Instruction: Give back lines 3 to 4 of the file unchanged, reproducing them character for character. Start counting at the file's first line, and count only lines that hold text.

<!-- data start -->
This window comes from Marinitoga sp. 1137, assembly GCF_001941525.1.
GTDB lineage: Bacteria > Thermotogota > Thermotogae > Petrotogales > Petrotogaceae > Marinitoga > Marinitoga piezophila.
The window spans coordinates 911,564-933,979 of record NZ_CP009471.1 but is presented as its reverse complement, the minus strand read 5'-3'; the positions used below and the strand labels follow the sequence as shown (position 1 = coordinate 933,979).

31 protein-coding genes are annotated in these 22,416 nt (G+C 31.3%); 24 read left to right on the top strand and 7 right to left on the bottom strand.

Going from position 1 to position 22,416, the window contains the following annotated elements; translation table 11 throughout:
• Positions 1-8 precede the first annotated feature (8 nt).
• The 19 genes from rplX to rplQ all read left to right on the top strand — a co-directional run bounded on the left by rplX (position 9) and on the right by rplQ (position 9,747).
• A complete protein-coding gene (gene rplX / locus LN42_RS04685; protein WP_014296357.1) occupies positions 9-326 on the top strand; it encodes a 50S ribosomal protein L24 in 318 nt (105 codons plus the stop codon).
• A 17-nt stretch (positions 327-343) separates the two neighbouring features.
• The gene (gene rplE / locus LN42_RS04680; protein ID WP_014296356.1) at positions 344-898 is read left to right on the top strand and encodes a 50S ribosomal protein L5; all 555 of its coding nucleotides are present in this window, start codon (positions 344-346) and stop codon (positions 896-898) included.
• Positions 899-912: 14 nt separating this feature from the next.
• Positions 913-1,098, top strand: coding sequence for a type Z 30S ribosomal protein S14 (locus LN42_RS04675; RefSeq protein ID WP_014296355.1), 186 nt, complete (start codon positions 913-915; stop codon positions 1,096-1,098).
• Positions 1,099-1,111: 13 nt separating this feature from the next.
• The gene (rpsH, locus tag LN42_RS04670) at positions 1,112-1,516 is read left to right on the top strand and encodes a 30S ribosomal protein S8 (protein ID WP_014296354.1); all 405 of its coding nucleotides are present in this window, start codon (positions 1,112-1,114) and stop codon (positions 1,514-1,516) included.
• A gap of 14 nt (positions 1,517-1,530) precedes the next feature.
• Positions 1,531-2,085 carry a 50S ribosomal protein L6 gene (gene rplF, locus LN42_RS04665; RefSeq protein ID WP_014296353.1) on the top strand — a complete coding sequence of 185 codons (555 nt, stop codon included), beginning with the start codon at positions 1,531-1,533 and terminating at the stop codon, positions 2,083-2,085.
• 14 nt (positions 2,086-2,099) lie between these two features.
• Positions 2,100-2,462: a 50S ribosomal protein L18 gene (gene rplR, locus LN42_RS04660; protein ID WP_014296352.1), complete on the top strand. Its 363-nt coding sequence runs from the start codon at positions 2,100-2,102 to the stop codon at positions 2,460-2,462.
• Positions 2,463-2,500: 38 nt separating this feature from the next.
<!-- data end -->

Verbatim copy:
The window spans coordinates 911,564-933,979 of record NZ_CP009471.1 but is presented as its reverse complement, the minus strand read 5'-3'; the positions used below and the strand labels follow the sequence as shown (position 1 = coordinate 933,979).

31 protein-coding genes are annotated in these 22,416 nt (G+C 31.3%); 24 read left to right on the top strand and 7 right to left on the bottom strand.